Since 2000, researchers at the Georgia Tech Research Institute have been working to apply testing and evaluation principles derived from years of experience developing user interface solutions for military customers to consumer product design.
The Accessibility Evaluation Methodology (AEM) was developed to facilitate the measurement of the accessibility and usability of office products such as copiers, fax machines, and computers in response to the publication of the technical requirements for Section 508 of the Rehabilitation Act. The AEM is a human performance-based assessment methodology that allows evaluators to directly compare the accessibility of similar products. This work eventually led to the development of the Accessibility Assistant, an information resource that supports the design and procurement of accessible products and services.
GTRI researchers later developed a similar test methodology for the Arthritis Foundation, the Arthritis Society of Canada, Arthritis Australia, and Arthritis New Zealand and began quantifying ease of use of consumer products. Over 500 consumer products of all types have been tested for ease of use, impacting the design of products worldwide. The Ease of Use Assistant, an information resource that supports the design of easy to use consumer products and services, presents usability knowledge gleaned from several years of product testing.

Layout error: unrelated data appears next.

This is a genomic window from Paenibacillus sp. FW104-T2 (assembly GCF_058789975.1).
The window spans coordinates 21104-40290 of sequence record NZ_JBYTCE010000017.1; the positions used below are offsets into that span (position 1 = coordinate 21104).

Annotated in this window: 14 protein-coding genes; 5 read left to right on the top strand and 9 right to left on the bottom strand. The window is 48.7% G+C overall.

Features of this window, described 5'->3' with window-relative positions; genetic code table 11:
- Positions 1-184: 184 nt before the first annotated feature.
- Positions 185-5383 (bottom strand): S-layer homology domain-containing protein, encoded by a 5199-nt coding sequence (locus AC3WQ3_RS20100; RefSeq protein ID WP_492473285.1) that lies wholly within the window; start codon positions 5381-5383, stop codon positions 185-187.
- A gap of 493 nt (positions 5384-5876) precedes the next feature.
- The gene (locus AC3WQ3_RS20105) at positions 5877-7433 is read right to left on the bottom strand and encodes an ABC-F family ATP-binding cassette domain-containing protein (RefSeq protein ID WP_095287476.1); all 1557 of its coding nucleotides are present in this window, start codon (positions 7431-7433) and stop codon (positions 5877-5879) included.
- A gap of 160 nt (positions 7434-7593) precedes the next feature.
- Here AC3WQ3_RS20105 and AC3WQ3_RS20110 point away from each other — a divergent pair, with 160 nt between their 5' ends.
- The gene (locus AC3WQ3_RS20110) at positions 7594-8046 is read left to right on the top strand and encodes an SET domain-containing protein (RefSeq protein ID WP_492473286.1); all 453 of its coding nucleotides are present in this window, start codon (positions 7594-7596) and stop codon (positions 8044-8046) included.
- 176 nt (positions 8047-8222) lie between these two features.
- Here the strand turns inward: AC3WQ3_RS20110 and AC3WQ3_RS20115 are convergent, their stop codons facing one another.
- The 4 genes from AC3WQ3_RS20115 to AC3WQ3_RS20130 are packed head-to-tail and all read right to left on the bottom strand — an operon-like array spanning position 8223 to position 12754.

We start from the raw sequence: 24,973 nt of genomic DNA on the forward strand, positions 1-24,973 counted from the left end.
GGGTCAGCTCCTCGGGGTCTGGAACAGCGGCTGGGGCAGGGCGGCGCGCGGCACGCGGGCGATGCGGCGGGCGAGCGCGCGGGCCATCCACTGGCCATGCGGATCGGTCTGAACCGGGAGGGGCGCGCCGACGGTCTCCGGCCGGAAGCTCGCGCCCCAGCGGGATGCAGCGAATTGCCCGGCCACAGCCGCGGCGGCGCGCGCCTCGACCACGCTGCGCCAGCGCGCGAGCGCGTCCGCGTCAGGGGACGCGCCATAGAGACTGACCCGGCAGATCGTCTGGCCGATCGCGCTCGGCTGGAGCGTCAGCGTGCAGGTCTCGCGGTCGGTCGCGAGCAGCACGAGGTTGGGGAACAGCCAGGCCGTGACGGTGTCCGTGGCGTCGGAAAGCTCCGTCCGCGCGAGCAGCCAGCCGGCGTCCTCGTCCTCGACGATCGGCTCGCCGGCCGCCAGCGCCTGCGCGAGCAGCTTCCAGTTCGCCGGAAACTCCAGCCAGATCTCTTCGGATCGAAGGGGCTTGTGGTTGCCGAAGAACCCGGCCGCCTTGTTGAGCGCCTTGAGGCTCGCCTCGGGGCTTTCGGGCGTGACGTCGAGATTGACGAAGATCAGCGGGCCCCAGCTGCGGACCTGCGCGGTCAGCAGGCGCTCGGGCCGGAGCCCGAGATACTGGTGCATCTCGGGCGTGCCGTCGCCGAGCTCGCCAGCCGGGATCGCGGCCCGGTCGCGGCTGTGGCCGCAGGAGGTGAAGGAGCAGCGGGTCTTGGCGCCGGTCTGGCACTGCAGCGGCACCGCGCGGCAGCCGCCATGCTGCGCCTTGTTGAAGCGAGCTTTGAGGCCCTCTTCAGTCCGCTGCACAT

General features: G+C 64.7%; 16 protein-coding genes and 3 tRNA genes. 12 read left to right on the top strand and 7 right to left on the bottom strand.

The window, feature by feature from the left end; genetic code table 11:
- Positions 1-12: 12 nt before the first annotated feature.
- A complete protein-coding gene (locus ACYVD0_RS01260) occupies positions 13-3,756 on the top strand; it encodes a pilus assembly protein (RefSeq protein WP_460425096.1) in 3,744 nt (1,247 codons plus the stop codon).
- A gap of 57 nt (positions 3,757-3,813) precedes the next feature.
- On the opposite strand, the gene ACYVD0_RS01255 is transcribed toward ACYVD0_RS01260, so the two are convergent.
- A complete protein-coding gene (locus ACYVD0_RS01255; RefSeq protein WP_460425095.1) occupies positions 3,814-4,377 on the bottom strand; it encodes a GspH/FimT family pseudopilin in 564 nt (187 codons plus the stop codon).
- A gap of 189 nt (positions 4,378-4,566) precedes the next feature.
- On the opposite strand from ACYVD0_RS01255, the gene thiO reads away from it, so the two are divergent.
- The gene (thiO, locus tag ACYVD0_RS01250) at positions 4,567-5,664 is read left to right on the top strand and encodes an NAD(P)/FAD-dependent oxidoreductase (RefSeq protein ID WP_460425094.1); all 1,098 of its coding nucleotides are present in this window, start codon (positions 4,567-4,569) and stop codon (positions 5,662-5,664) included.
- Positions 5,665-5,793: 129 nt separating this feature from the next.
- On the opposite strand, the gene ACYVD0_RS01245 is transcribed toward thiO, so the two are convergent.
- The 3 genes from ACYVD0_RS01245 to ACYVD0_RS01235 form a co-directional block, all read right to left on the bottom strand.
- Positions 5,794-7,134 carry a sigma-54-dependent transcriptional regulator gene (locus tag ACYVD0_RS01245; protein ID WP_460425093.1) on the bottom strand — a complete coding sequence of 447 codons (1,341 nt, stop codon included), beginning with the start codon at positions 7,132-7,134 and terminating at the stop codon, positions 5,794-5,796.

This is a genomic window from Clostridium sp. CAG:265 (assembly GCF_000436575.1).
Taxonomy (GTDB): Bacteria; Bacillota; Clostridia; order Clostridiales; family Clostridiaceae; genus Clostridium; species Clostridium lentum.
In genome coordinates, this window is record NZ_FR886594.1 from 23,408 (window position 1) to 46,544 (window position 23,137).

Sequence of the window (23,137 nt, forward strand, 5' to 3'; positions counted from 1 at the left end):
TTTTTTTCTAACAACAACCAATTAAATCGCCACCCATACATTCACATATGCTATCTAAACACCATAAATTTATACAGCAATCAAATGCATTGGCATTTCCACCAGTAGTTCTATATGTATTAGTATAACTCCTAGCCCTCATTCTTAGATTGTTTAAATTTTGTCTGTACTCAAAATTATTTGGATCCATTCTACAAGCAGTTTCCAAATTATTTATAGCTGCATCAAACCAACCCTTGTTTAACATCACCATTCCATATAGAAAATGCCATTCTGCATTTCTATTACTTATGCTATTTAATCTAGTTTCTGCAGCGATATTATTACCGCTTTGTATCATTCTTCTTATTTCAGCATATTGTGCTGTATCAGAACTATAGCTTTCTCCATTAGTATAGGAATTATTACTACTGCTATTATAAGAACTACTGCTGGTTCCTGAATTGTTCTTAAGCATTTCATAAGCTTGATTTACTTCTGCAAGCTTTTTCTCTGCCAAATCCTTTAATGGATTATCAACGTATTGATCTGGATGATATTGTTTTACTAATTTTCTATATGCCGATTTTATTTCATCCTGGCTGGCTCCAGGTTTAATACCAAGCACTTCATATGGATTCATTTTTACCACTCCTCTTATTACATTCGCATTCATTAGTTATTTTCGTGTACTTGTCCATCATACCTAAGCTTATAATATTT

GTRI’s work with users with arthritis enabled the creation of Arthritis Simulation Gloves, a tool that simulates the reduction in functional capabilities experienced by individuals with arthritis, and enables designers to gain insight into how arthritis affects a user’s interaction with products.